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what is PathoGraphics?

“Illness and disability are very personal matters: they are located in individual bodies, connected to specific life stories, and may even be difficult to communicate, as in the cases of pain or grief. At the same time, they are always experienced in social contexts and shaped by cultural and historical frameworks: they are lived in the presence of family members, friends, and a (benevolent or disinterested) public; in the midst of institutions such as the private home, the workplace, the clinic, or the legal and health care regulations of a specific country; and they are formed by cultural expectations that they might affirm or seek to critique and transform. Ill/disabled lives—that is, all our lives, which are and will be subject to vulnerability and mortality—thus have far-reaching cultural implications and political repercussions.

In titling this conversation PathoGraphics, we pay homage to that vulnerability, returning to two ancient root words, pathos and graphe. Pathos is, at its origins, a complex amalgam of suffering and experience. In addition, it is a set of rhetorical strategies: the use of storytelling, metaphor, passionate emotion, and performance to engage an audience. Pathos also refers to the idea that every culture has a shared set of expressions to articulate, make sense of, and convey experiences of suffering. These embodied, sometimes verbal but more often visual expressions are culture specific but often work across long periods of time. As pathos formula (Aby Warburg), iconographies of illness (Sander Gilman), or dictionaries of gestures (Will Eisner), they remind us of a shared human condition of vulnerability, and also of the power of art to convey, critique, or cope with this condition.1 Along these lines, pathos might even serve as a common ground for political activity and community building.

Over the years the term pathos has acquired a fraught legacy to which we also gesture: the medical category of the pathological and its discursive offshoot, pathography, first-person accounts of disease, illness, and medical treatment. Disability communities now contest the very distinction between the normal and the pathological, and so, too, a new attention to health has joined, or even replaced, the focus on medicine. The health humanities, in particular, require us to acknowledge the various ways in which social injustices infuse our notions of illness, disability, treatment, and caregiving. We intend our use of patho to invoke not just the original meaning of the term but also its present contestation, which resists a narrow focus on pathology in order to plumb the experiences of vulnerability and pain that we share. W. J. T. Mitchell used the typographic convention of the slash, as in “image/text,” to emphasize the problematic gap, cleavage, or rupture in representation. From the earliest days of graphic medicine, the term medicine was equally the site of a debate rather than an institutional marker. The same problematizing perspective was evident when, in announcing its incorporation in 2018, the Graphic Medicine Collective stressed its commitment to challenging its key terms, graphic and medicine, by resisting associations that link the graphic line to the [porno] graphic image and refusing to limit illness to the individual body and healing to the zone of clinical medicine. In a similar vein, we in PathoGraphics—a 2016–21 international research project based at Freie Universität Berlin, Germany, and funded by the Einstein Foundation Berlin7—also intend the typographical interruption of case between our titular terms to mark the dual premises of our work.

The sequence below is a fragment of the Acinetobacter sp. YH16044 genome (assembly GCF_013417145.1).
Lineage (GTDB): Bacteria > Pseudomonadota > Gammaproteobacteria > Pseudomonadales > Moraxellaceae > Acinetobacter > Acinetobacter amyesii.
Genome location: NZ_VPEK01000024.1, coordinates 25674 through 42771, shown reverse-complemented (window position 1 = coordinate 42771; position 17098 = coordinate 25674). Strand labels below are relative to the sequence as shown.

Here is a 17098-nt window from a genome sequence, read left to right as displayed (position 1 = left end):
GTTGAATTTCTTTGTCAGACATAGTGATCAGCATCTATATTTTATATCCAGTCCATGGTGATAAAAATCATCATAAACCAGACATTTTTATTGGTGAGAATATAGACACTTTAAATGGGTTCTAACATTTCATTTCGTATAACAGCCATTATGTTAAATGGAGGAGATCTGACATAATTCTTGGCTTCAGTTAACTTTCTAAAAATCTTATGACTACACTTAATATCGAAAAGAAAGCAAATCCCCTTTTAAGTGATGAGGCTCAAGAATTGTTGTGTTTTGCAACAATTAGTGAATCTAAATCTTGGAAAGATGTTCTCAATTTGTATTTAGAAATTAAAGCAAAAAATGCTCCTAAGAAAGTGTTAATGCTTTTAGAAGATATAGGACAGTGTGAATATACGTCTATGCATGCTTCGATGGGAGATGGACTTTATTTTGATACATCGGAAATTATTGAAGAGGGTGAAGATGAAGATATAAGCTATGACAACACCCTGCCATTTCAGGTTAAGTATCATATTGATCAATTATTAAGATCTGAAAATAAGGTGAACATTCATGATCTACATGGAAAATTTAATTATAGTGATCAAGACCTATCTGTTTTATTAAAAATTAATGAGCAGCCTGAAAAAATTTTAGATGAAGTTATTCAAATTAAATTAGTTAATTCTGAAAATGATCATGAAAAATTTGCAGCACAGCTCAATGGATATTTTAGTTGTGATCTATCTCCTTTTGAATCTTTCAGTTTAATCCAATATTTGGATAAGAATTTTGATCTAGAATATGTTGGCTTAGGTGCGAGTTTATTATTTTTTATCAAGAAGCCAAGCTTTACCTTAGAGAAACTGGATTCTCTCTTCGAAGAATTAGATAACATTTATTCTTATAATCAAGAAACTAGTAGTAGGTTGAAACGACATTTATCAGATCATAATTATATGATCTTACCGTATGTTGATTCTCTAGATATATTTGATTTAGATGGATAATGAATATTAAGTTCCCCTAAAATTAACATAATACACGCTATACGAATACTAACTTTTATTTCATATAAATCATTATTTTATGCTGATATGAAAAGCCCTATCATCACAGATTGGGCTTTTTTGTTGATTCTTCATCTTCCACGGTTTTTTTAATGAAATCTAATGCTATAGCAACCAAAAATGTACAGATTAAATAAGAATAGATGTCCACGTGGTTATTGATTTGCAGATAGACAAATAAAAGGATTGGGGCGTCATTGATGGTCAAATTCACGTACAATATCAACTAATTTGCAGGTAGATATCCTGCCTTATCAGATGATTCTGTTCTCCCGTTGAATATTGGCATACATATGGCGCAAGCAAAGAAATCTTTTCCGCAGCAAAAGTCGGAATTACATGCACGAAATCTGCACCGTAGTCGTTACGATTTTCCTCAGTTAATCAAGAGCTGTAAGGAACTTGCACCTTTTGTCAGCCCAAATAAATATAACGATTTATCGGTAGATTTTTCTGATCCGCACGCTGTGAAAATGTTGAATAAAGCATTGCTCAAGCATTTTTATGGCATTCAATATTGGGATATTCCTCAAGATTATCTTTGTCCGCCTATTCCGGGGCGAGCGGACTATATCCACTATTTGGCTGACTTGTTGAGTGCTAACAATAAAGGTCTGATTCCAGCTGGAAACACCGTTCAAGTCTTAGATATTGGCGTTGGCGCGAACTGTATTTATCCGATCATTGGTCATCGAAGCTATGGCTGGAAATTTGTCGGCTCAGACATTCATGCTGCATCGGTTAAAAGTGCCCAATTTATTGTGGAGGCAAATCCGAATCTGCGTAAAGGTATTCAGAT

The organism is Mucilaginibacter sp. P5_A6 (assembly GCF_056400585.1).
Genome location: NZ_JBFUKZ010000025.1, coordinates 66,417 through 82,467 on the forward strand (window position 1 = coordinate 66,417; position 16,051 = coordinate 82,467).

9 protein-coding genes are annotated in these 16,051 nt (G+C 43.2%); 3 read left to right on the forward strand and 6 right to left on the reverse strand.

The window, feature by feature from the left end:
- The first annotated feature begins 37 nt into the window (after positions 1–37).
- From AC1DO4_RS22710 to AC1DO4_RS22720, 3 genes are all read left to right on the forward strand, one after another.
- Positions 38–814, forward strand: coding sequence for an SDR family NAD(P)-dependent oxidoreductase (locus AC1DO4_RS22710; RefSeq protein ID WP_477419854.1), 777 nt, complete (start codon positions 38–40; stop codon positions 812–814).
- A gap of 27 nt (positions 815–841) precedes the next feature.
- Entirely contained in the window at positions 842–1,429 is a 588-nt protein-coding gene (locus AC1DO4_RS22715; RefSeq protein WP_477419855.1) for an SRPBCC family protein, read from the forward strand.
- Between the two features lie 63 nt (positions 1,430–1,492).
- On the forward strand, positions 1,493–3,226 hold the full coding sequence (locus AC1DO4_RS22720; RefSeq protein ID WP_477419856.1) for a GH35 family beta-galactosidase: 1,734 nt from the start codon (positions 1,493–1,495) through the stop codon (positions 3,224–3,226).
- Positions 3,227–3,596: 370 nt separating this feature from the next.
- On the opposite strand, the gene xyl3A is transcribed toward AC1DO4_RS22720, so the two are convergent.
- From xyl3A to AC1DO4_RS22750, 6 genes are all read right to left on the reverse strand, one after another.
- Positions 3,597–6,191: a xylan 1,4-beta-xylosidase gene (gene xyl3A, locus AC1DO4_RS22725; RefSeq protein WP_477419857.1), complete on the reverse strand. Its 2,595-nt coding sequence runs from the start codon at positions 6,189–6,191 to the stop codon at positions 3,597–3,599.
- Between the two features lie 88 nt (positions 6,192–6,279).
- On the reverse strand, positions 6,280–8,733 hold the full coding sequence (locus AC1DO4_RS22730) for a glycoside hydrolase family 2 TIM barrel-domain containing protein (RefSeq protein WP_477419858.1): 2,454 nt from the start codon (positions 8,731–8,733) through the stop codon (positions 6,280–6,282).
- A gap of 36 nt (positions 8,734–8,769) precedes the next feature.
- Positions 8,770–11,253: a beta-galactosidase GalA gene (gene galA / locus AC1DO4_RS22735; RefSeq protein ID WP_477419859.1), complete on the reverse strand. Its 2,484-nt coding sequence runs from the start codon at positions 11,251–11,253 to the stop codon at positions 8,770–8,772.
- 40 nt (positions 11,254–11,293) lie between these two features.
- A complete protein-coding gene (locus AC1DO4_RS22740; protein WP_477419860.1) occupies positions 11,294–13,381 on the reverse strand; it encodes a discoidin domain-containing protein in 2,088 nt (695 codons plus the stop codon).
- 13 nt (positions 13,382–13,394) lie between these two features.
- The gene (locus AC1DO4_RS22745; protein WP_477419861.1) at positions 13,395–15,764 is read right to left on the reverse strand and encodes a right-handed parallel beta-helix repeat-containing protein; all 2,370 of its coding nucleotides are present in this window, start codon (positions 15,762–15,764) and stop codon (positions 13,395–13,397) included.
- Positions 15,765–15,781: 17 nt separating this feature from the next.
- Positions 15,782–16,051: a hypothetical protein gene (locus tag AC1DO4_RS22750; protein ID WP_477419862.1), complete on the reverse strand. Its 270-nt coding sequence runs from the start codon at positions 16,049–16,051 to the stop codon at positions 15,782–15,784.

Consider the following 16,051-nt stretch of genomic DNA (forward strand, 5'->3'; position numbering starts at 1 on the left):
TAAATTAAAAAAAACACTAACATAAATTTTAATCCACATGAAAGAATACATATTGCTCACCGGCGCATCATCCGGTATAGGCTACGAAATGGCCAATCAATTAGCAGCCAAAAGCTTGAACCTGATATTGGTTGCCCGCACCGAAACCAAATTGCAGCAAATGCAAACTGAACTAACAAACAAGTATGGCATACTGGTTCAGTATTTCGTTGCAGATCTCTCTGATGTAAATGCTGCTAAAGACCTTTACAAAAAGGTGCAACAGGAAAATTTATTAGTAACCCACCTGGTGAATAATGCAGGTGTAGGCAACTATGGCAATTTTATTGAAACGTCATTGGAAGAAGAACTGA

For us, the term pathography—a written, nonfiction narrative of illness—not only obscures the acts of fictive creation that are integral to every piece of life writing but also carries assumptions of human-centered individuality that must be questioned. We also believe that important ambiguities are inherent in the term graphics, which evokes both graphe (“I draw”) and its Derridean legacy graphein, the trace or the written word, and mingles the notion of explicit or shocking representation with the art of design. The two graphic endeavors embodied in our title term, PathoGraphics, thus seek to carve out the similarities of written and drawn illness stories in literature and comics without ignoring their media-specific, site-specific, or species-specific qualities. Inspired by Graphic Medicine’s attention to the connection between image and text in comic pathographies, our project in PathoGraphics is to fold into that rich mix an attention to the textual pathography embodied expansively in both literature and life writing. The core of our project, which we conceive of as proceeding in harmony with similar initiatives in Graphic Medicine but with a broader remit to speak to the fields of literature and life writing, is, first, to challenge any simple opposition between word and image, an opposition that has historically obscured a broadly shared project of using narrative and aesthetics to serve engagement and activism around the issue of human suffering and pain, and, second, to probe the unexamined assumptions that have narrowed the concept of pathos, or pain, and graphe/graphein to the human individual.”


Susan Merrill Squier and Irmela Marei Krüger-Fürhoff: Introduction.
In: Susan Merrill Squier and Irmela Marei Krüger-Fürhoff (eds.): PathoGraphics: Narrative, Aesthetics, Contention, Community. University Park: The Pennsylvania University Press, 2020, pp. 1–6, here 1–3.